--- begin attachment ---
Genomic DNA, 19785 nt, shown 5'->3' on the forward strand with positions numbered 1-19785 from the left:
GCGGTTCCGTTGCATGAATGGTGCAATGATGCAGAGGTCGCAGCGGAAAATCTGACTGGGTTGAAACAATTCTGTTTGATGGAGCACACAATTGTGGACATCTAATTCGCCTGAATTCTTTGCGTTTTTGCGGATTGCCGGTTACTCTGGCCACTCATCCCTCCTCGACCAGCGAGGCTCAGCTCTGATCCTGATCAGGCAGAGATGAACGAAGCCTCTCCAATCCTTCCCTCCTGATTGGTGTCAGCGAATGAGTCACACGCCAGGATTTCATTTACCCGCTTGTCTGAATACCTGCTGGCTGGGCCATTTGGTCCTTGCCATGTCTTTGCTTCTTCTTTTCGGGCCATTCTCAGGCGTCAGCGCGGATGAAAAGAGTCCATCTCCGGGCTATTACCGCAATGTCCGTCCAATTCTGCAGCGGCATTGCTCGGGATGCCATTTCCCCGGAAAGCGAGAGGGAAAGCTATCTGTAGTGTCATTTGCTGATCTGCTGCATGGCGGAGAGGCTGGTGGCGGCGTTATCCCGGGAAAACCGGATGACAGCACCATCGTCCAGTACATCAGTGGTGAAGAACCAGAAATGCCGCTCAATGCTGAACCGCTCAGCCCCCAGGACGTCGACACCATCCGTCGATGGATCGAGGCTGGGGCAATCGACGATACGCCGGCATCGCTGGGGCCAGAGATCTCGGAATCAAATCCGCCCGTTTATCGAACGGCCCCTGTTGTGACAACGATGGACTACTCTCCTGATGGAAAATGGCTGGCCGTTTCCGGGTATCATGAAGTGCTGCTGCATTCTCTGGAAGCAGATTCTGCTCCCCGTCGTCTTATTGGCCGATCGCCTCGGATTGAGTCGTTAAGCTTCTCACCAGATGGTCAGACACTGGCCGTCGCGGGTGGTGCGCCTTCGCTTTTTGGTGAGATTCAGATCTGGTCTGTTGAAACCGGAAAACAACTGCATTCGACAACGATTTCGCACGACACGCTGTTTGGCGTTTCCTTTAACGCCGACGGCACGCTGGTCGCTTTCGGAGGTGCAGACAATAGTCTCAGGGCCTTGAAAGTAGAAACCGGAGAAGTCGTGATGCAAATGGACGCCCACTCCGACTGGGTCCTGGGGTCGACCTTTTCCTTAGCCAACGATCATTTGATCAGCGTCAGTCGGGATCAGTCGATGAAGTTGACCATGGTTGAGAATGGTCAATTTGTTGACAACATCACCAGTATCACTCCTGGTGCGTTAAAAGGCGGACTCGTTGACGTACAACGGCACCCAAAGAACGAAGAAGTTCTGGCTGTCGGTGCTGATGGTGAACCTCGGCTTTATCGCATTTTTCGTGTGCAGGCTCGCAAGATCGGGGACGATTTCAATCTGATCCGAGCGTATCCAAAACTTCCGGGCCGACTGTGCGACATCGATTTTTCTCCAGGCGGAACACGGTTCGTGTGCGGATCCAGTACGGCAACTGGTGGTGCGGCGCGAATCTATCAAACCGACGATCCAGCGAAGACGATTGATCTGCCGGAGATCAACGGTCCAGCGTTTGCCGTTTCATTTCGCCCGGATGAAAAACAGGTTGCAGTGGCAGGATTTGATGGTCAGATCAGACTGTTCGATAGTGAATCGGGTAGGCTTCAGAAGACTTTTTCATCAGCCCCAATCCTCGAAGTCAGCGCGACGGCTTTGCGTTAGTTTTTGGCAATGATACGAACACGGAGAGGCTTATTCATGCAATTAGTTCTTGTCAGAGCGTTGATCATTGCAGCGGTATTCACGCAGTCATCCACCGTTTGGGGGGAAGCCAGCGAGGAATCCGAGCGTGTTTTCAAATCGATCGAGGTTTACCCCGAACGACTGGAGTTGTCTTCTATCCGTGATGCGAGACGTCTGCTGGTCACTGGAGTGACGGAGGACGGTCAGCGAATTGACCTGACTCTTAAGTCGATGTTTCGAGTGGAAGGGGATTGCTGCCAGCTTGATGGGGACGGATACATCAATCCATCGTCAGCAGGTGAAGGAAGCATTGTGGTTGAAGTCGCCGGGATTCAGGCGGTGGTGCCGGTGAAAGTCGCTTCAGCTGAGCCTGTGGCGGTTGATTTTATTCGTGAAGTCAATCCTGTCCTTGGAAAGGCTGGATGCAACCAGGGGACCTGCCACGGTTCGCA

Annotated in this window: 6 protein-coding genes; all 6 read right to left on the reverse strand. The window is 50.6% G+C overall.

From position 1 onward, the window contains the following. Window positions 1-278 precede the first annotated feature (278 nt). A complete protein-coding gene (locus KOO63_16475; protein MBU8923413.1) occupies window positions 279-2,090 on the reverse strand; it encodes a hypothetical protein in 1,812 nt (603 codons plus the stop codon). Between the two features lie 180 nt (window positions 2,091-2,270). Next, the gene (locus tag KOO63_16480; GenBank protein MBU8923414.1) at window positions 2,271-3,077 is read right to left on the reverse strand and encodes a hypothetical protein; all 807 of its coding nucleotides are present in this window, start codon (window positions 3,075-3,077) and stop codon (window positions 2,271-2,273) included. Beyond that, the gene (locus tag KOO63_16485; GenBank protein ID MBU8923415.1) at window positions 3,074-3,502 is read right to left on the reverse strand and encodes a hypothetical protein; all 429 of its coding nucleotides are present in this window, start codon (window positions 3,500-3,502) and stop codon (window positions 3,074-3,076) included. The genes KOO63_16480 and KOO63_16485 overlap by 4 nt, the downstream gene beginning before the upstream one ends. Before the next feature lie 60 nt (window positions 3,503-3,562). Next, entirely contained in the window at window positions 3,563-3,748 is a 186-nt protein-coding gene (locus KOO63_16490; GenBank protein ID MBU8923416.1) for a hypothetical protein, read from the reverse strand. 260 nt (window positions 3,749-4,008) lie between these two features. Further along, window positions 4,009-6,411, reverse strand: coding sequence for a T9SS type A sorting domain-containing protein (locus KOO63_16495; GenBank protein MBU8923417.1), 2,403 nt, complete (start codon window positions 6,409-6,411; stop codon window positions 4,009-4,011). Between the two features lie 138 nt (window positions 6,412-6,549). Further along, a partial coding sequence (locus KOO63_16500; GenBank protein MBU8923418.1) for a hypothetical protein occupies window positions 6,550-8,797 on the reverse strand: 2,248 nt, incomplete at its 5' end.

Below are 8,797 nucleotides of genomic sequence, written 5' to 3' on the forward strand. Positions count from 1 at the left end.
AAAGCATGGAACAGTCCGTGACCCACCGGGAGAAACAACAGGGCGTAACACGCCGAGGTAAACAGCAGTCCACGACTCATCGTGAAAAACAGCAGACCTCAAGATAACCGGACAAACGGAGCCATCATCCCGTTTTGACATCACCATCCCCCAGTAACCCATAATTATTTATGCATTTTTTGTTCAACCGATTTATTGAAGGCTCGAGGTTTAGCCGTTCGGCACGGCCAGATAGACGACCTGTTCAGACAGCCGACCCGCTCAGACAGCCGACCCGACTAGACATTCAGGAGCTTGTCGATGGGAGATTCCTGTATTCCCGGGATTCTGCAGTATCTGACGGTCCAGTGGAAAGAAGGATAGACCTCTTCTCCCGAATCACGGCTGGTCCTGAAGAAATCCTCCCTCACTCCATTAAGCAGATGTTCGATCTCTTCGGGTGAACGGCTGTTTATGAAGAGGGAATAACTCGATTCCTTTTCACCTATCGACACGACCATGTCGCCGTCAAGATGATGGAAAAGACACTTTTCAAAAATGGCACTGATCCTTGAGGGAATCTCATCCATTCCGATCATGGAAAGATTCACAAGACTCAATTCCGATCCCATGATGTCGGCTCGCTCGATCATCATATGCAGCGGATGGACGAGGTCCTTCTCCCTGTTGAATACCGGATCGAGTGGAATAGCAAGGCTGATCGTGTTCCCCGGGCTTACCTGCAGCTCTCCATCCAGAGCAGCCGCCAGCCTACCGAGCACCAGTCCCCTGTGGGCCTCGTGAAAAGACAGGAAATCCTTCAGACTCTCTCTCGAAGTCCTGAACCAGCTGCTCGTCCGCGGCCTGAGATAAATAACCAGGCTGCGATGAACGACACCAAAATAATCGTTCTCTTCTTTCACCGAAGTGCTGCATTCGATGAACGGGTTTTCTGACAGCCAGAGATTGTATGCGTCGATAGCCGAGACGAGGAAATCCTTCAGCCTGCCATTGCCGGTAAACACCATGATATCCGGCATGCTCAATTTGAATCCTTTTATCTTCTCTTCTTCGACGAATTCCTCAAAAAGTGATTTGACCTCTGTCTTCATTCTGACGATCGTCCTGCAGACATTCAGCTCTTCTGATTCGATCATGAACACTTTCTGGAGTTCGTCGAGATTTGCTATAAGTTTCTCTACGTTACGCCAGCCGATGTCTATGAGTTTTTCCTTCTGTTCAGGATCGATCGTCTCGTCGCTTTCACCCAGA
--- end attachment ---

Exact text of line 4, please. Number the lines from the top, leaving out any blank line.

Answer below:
From position 1 onward, the window contains the following. Window positions 1-278 precede the first annotated feature (278 nt). A complete protein-coding gene (locus KOO63_16475; protein MBU8923413.1) occupies window positions 279-2,090 on the reverse strand; it encodes a hypothetical protein in 1,812 nt (603 codons plus the stop codon). Between the two features lie 180 nt (window positions 2,091-2,270). Next, the gene (locus tag KOO63_16480; GenBank protein MBU8923414.1) at window positions 2,271-3,077 is read right to left on the reverse strand and encodes a hypothetical protein; all 807 of its coding nucleotides are present in this window, start codon (window positions 3,075-3,077) and stop codon (window positions 2,271-2,273) included. Beyond that, the gene (locus tag KOO63_16485; GenBank protein ID MBU8923415.1) at window positions 3,074-3,502 is read right to left on the reverse strand and encodes a hypothetical protein; all 429 of its coding nucleotides are present in this window, start codon (window positions 3,500-3,502) and stop codon (window positions 3,074-3,076) included. The genes KOO63_16480 and KOO63_16485 overlap by 4 nt, the downstream gene beginning before the upstream one ends. Before the next feature lie 60 nt (window positions 3,503-3,562). Next, entirely contained in the window at window positions 3,563-3,748 is a 186-nt protein-coding gene (locus KOO63_16490; GenBank protein ID MBU8923416.1) for a hypothetical protein, read from the reverse strand. 260 nt (window positions 3,749-4,008) lie between these two features. Further along, window positions 4,009-6,411, reverse strand: coding sequence for a T9SS type A sorting domain-containing protein (locus KOO63_16495; GenBank protein MBU8923417.1), 2,403 nt, complete (start codon window positions 6,409-6,411; stop codon window positions 4,009-4,011). Between the two features lie 138 nt (window positions 6,412-6,549). Further along, a partial coding sequence (locus KOO63_16500; GenBank protein MBU8923418.1) for a hypothetical protein occupies window positions 6,550-8,797 on the reverse strand: 2,248 nt, incomplete at its 5' end.